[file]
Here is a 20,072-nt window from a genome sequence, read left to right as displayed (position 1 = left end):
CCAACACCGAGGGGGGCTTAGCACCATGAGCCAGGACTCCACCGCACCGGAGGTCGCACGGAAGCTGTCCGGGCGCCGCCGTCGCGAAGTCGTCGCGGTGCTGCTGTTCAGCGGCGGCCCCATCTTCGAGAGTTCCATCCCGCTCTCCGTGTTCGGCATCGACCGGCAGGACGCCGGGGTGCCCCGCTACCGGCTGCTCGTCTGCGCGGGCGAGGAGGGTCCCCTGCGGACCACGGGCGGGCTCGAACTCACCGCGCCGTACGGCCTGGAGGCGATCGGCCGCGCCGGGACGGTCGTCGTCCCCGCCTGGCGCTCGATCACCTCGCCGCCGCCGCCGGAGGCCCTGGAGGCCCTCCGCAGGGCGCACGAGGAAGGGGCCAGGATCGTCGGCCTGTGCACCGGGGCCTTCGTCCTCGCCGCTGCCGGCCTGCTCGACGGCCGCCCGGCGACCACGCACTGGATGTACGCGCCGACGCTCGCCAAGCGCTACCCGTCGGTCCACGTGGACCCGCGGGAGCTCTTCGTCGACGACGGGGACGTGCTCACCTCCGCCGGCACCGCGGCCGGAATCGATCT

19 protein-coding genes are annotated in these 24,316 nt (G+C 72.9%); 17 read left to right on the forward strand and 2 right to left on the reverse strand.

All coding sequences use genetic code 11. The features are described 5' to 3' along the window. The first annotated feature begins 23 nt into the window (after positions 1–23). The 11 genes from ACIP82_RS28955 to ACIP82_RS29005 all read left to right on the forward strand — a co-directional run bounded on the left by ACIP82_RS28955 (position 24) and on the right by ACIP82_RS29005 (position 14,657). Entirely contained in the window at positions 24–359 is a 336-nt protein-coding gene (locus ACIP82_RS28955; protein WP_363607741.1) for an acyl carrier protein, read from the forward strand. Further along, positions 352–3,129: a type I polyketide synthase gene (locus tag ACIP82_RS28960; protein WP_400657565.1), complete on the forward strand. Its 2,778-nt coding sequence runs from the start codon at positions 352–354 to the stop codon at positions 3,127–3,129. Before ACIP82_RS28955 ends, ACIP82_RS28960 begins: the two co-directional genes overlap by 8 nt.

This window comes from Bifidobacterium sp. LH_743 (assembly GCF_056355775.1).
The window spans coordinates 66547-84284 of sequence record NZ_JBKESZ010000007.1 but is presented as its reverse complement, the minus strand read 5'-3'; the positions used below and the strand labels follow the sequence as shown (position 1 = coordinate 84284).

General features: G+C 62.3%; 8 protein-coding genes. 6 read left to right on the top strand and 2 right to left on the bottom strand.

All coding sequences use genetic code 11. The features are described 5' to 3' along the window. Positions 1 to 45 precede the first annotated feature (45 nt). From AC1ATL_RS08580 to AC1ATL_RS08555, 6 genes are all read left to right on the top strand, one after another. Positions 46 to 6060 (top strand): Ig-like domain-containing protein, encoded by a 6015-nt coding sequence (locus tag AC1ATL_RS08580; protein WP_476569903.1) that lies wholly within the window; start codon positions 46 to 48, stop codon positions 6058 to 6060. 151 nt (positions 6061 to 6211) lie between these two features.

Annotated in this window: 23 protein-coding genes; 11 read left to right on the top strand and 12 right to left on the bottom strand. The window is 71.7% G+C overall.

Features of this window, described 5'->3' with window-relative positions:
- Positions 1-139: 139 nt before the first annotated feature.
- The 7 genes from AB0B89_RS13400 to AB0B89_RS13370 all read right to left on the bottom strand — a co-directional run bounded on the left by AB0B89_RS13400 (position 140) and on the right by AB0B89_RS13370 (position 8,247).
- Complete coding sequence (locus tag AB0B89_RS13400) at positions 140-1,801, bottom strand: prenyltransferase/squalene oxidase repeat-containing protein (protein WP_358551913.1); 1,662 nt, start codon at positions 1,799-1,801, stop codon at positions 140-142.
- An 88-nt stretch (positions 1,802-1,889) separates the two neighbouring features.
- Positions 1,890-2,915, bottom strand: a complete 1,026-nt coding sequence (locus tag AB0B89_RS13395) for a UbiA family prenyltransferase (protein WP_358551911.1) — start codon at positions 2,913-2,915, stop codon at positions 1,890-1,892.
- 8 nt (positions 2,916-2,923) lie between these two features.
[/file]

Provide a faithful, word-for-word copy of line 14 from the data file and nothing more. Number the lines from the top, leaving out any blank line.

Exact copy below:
- An 88-nt stretch (positions 1,802-1,889) separates the two neighbouring features.